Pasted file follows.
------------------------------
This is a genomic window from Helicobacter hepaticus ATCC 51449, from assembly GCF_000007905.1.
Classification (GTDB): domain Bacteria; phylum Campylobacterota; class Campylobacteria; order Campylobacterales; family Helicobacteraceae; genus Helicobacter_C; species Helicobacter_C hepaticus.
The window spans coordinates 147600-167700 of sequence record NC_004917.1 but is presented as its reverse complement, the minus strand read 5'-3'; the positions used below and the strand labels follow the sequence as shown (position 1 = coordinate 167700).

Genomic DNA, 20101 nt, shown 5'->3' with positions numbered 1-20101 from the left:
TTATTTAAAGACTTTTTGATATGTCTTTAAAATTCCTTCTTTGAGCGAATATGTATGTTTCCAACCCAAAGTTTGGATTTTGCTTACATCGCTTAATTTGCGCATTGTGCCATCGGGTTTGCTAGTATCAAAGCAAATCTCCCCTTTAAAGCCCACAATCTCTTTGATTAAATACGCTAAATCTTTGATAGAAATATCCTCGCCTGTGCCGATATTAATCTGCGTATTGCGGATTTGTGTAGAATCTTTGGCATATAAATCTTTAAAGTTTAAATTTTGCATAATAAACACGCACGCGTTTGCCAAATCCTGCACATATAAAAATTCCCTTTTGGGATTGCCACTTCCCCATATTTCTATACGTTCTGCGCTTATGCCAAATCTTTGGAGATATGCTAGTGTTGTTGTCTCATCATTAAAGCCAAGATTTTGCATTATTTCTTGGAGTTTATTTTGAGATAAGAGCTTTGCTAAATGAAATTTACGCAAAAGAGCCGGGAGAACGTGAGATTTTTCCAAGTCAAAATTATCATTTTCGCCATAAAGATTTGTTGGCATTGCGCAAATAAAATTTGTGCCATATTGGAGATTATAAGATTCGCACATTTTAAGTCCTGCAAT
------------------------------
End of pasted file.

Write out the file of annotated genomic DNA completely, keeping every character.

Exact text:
This is a genomic window from Helicobacter hepaticus ATCC 51449, from assembly GCF_000007905.1.
Classification (GTDB): domain Bacteria; phylum Campylobacterota; class Campylobacteria; order Campylobacterales; family Helicobacteraceae; genus Helicobacter_C; species Helicobacter_C hepaticus.
The window spans coordinates 147600-167700 of sequence record NC_004917.1 but is presented as its reverse complement, the minus strand read 5'-3'; the positions used below and the strand labels follow the sequence as shown (position 1 = coordinate 167700).

Genomic DNA, 20101 nt, shown 5'->3' with positions numbered 1-20101 from the left:
TTATTTAAAGACTTTTTGATATGTCTTTAAAATTCCTTCTTTGAGCGAATATGTATGTTTCCAACCCAAAGTTTGGATTTTGCTTACATCGCTTAATTTGCGCATTGTGCCATCGGGTTTGCTAGTATCAAAGCAAATCTCCCCTTTAAAGCCCACAATCTCTTTGATTAAATACGCTAAATCTTTGATAGAAATATCCTCGCCTGTGCCGATATTAATCTGCGTATTGCGGATTTGTGTAGAATCTTTGGCATATAAATCTTTAAAGTTTAAATTTTGCATAATAAACACGCACGCGTTTGCCAAATCCTGCACATATAAAAATTCCCTTTTGGGATTGCCACTTCCCCATATTTCTATACGTTCTGCGCTTATGCCAAATCTTTGGAGATATGCTAGTGTTGTTGTCTCATCATTAAAGCCAAGATTTTGCATTATTTCTTGGAGTTTATTTTGAGATAAGAGCTTTGCTAAATGAAATTTACGCAAAAGAGCCGGGAGAACGTGAGATTTTTCCAAGTCAAAATTATCATTTTCGCCATAAAGATTTGTTGGCATTGCGCAAATAAAATTTGTGCCATATTGGAGATTATAAGATTCGCACATTTTAAGTCCTGCAAT